It’s very easy for a tourist to lose their bearings among the maze that consists of Namdaemun, so bring a friend with a good sense of direction. Frequented by international buyers, Dongdaemun Market is famous for its vast assortment of textiles and sewing accessories. It also has an incredible number of speciality wedding shops and boutiques.
Lotte World Mall
Much like Mall of America, Lotte World is an enormous shopping and entertainment complex that has its own monorail, amusement park (divided across four floors), shopping malls, a luxury hotel, movie theatres, sports facilities and more. Be sure to wear your trainers when visiting Lotte World as there is so much to see and do.
Housed inside Lotte Tower, the tallest building in Seoul, Lotte World has an observatory at the top that you will need to make a reservation in advance. Otherwise, you could end up waiting for an hour just to get a ticket for the elevator.
Things to do in Daehangno and Seongbukdong
Daehangno is famous for theatres and busking, especially on the weekend when you can see live performances at Marronnier Park – named after its many marronnier (horse chestnut) trees. This park is at the centre of Seoul’s theatre district and is a popular gathering place for the city’s university students, while on the next hill, Naksan Park features many homes with very unique artwork on their exteriors.
In neighbouring Seongbukdong is the Gilsangsa Temple and 30s dynasty-style tea house Sooyeonsanbang. The temple is incredibly peaceful and you will forget that you’re in a big, crowded city.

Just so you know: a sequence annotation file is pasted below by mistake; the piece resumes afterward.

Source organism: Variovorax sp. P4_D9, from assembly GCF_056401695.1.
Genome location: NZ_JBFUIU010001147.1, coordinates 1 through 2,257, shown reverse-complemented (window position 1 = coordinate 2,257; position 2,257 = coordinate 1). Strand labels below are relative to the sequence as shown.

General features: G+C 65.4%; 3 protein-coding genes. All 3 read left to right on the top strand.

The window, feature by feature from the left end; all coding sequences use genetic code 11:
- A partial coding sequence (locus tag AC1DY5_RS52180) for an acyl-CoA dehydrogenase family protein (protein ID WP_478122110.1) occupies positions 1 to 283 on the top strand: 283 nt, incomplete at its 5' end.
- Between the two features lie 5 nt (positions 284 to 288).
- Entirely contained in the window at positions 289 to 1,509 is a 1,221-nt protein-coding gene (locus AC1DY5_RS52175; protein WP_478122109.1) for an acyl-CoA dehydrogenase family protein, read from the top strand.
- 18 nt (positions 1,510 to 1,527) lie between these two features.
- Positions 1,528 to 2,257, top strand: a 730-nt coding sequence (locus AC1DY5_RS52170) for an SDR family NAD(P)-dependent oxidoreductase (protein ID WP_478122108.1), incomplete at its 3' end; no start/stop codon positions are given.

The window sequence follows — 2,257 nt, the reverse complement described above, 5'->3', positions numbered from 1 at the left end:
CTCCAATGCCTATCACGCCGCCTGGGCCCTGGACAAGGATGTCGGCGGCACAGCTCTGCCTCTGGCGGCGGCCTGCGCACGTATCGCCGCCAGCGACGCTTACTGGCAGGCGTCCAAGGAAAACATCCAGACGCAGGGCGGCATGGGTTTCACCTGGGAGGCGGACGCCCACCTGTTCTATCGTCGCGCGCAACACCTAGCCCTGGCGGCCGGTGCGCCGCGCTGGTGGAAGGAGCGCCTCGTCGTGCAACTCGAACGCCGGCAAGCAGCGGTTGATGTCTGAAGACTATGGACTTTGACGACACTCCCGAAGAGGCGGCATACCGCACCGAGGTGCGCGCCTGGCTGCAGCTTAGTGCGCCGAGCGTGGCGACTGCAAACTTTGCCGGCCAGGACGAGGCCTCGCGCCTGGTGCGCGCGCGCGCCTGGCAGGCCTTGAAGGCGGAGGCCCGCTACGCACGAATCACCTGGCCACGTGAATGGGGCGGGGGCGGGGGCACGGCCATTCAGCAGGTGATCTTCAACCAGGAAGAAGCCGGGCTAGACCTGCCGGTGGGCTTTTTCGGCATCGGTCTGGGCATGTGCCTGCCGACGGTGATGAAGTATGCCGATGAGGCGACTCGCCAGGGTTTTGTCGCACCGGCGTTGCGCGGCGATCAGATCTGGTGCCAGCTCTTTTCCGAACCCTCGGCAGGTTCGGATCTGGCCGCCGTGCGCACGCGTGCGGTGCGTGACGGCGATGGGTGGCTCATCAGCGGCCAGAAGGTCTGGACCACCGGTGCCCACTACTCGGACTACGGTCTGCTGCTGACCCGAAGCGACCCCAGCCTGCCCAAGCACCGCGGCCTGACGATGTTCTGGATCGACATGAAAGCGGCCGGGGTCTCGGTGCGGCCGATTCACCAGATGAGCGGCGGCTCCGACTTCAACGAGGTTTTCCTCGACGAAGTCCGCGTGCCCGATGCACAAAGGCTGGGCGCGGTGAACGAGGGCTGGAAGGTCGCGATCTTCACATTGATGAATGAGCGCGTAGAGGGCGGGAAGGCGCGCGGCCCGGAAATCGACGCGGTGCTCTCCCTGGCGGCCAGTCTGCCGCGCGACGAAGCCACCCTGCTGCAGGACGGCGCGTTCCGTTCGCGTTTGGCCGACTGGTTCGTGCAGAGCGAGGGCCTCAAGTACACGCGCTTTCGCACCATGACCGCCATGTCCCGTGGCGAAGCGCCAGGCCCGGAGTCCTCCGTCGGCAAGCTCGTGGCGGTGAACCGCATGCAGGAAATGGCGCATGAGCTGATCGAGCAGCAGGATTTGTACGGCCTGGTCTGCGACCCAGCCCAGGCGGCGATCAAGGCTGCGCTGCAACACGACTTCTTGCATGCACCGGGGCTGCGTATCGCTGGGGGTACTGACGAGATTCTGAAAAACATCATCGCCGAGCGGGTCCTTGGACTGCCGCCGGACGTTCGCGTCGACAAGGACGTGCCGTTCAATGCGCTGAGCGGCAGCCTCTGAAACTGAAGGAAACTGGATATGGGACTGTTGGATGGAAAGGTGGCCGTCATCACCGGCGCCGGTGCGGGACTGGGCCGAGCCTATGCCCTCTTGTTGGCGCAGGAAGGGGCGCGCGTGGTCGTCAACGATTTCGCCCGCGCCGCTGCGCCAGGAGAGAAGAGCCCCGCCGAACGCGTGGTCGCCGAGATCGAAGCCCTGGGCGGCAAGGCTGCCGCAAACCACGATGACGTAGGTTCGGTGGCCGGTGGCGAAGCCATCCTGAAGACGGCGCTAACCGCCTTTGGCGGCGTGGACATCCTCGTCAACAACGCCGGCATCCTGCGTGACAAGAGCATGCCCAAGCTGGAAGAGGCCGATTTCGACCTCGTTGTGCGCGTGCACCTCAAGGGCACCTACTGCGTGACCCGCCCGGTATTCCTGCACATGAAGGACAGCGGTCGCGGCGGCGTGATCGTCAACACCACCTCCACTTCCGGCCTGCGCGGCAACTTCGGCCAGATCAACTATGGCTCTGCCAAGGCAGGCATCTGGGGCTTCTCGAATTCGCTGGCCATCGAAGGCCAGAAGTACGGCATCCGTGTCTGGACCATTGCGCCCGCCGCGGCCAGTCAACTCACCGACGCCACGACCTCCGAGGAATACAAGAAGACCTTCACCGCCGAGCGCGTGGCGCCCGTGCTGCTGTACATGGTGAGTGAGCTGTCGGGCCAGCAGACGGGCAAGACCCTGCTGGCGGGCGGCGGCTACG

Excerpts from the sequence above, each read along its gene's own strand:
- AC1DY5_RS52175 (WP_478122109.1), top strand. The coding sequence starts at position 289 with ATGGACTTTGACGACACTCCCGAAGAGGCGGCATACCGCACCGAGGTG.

Seoul Botanic Park
Newly opened in 2019, the Seoul Botanic Park is an absolute must for lovers of plants and flowers. Make a reservation for a guided tour here.
About the authors
Stephanie Dargon Luce was born and raised in Boston, Massachusetts, and currently resides in Wisconsin with her spouse and rescue dog. Stephanie is the author of the 2019 mystery novel, All Hail theQueen, and was a feature writer for Seoul Word and Morning Calm newspapers, as well as Arirang magazine while living and working in Seoul, Korea.
Joungmin (Anna) Park enjoys travelling and has visited 15 countries. She loves New York, where she lived for 18 months. Anna is studying tourism at Korea National Open University and working on her first photo essay of Jeju Island. She was an English instructor at YBM Sisa for 16 years and developed English programs for Sogang University Language Program afterwards.